Mars is the fourth planet from the SUN. Its half the size of the Earth and orbits the sun at a distance of about 142 million miles, spanding 687 days to do so. Mars is referred to as the Red Planet because of the reddish dust covering its surface. Mars has two moons called Phobos and Deimos, which are madeup of dense dusty formation reflecting the coloration of Mars. Many astronomers think that these odd-shaped moons are really asteriods that became trapped in orbit around Mars millions of years ago.
Deimos the smaller Mar’s moon is 9 miles across its width and Phobos is 17 miles across its width. It has a large crater named stickney on its surface which is about 3 miles across.
In the 60’s and 70’s, the Mariner and Vikings space probes sent back detailed pictures of the surface of Mars. The most recent successful Mars missions called Mars Pathfinder and Mars Global Surveyor were launched in 1996. The Surveyor craft was use for sending images and information from Mars. The vehicle carried by the Pathfinder is named Sojourner. This vehicle roamed over Mars planet’s surface taken photographs and performing certained programmed studies which were transmitted into earth.
Another hypothesis is that Mars was once surrounded by many Phobos- and Deimos-sized bodies, perhaps ejected into orbit around it by a collision with a large planetesimal. The high porosity of the interior of Phobos (based on the density of 1.88 g/cm3, voids are estimated to comprise 25 to 35 percent of Phobos’ volume) is inconsistent with an asteroidal origin. Observations of Phobos in the thermal infrared suggest a composition containing mainly phyllosilicates, which are well known from the surface of Mars. The spectra are distinct from those of all classes of chondrite meteorites, again pointing away from an asteroidal origin. Both sets of findings support an origin of Phobos from material ejected by an impact on Mars that reacted in Martian orbit, similar to the prevailing theory for the origin of Earth’s moon.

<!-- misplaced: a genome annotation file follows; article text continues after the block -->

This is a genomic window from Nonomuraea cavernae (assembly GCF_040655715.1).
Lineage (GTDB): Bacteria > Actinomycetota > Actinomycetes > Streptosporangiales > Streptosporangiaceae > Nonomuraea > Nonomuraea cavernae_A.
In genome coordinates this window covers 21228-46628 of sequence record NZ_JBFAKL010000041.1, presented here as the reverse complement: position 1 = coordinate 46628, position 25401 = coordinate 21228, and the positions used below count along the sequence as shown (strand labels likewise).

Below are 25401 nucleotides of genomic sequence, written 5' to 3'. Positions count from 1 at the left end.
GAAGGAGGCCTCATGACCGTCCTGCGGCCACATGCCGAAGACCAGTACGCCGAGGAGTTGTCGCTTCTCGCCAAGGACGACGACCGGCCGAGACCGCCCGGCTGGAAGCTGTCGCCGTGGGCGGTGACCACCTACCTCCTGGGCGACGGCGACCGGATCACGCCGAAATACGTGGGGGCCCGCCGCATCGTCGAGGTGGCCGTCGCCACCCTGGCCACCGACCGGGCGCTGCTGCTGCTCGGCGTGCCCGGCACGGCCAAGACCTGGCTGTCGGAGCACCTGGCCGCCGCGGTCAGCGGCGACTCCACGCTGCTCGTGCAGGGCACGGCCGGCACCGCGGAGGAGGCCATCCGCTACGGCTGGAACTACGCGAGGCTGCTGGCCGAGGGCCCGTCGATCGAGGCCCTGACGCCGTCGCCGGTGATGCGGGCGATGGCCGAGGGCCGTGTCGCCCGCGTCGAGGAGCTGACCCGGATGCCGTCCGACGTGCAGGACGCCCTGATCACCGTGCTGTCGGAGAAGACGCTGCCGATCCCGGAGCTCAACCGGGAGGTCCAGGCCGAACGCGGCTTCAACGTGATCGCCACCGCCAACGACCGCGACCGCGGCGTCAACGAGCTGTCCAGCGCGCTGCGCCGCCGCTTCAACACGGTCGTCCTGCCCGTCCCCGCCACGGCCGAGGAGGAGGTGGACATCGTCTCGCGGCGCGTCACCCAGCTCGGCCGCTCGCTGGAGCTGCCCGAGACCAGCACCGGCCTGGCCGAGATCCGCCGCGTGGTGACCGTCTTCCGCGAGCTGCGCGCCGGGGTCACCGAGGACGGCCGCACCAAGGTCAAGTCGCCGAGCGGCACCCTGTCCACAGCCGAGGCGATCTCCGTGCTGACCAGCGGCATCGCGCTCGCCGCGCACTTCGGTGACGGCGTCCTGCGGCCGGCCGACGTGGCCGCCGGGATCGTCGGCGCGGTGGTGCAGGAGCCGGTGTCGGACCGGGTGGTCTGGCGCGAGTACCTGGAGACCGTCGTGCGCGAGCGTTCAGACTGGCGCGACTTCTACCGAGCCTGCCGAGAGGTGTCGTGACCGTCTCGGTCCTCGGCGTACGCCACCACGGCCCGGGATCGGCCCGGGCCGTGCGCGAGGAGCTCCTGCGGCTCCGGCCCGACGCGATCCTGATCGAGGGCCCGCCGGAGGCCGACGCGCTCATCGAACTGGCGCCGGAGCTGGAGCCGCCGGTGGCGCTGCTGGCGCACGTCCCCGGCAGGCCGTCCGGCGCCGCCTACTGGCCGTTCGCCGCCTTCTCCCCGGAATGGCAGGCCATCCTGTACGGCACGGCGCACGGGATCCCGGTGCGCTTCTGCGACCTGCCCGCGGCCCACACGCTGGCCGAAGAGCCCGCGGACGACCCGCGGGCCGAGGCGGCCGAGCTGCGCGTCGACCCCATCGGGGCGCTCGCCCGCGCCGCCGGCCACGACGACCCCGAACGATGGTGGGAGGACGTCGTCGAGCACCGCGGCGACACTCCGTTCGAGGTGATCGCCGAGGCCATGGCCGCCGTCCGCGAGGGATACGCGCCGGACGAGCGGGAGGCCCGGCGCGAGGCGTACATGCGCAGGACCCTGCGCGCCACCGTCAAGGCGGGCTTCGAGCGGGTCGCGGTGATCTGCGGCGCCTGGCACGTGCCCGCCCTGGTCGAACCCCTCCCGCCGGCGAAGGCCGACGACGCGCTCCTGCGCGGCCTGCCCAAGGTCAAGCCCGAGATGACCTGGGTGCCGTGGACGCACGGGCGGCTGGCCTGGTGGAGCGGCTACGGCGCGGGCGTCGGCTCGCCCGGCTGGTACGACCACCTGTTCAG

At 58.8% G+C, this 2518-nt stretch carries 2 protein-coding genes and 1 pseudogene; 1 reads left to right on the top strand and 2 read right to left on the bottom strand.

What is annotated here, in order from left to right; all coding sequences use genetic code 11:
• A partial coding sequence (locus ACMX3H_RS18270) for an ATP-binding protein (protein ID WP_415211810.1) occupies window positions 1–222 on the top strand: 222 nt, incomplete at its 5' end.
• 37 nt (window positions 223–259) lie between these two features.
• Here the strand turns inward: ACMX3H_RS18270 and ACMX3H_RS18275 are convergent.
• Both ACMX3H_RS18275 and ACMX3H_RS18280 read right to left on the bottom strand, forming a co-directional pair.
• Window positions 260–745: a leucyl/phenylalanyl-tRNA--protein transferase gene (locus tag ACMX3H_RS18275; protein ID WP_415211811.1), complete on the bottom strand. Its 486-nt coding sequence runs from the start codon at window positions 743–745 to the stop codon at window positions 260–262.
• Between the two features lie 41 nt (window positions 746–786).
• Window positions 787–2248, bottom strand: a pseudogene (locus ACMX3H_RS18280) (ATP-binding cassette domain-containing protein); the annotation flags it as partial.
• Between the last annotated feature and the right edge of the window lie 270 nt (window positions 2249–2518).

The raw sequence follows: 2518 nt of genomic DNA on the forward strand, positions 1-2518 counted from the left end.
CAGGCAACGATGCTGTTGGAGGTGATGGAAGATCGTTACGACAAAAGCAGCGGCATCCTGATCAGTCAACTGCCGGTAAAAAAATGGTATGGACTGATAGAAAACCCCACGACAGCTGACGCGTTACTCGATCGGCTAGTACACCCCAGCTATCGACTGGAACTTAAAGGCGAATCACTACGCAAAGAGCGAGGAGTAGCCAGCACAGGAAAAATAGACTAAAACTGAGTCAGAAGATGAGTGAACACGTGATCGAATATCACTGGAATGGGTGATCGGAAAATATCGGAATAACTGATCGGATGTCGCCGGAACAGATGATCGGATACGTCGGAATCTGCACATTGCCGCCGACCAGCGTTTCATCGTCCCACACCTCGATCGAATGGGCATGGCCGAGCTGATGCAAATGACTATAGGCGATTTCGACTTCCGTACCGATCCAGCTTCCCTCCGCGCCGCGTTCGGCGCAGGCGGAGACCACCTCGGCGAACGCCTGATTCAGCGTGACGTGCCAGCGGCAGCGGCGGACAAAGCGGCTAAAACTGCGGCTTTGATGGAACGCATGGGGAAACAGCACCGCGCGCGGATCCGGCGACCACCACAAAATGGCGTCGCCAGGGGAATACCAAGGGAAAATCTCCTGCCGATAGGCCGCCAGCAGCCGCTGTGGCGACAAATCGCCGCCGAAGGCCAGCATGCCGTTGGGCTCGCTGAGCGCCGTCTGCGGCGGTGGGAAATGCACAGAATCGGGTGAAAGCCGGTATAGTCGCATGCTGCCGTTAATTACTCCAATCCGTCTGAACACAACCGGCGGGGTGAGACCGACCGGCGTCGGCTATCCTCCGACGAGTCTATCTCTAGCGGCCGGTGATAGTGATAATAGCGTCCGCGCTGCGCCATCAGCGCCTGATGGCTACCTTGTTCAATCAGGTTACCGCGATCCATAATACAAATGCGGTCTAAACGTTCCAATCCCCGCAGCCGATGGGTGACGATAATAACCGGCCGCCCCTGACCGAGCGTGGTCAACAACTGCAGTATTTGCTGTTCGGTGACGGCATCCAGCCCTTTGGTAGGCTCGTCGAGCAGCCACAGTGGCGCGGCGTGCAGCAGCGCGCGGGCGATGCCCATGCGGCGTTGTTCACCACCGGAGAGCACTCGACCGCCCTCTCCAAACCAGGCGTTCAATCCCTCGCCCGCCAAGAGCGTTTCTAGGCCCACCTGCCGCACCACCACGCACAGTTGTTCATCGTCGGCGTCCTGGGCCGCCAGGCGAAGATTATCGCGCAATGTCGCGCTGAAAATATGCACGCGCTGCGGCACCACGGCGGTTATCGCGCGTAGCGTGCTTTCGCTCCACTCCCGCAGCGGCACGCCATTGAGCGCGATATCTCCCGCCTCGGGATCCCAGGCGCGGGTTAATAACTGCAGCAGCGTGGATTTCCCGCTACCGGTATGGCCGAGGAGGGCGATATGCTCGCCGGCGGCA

The motions of Phobos and Deimos would appear very different from that of our own Moon. Speedy Phobos rises in the west, sets in the east, and rises again in just eleven hours, while Deimos, being only just outside synchronous orbit, rises as expected in the east but very slowly. Despite its 30 hour orbit, it takes 2.7 days to set in the west as it slowly falls behind the rotation of Mars, and has long again to rise.
Both moons are tidally locked, always presenting the same face towards Mars. Since Phobos orbits Mars faster than the planet itself rotates, tidal forces are slowly but steadily decreasing its orbital radius. At some point in the future, when it approaches Mars closely enough, Phobos will be broken up by these tidal forces. Several strings of craters on the Martian surface, inclined further from the equator the older they become, suggesting that, there may have been other small moons that suffered the fate expected of Phobos, and also that the Martian crust as a whole shifted between these events. Deimos, on the other hand, is far enough, away that its orbit is being slowly boosted instead of, as in the case of the earth’s Moon.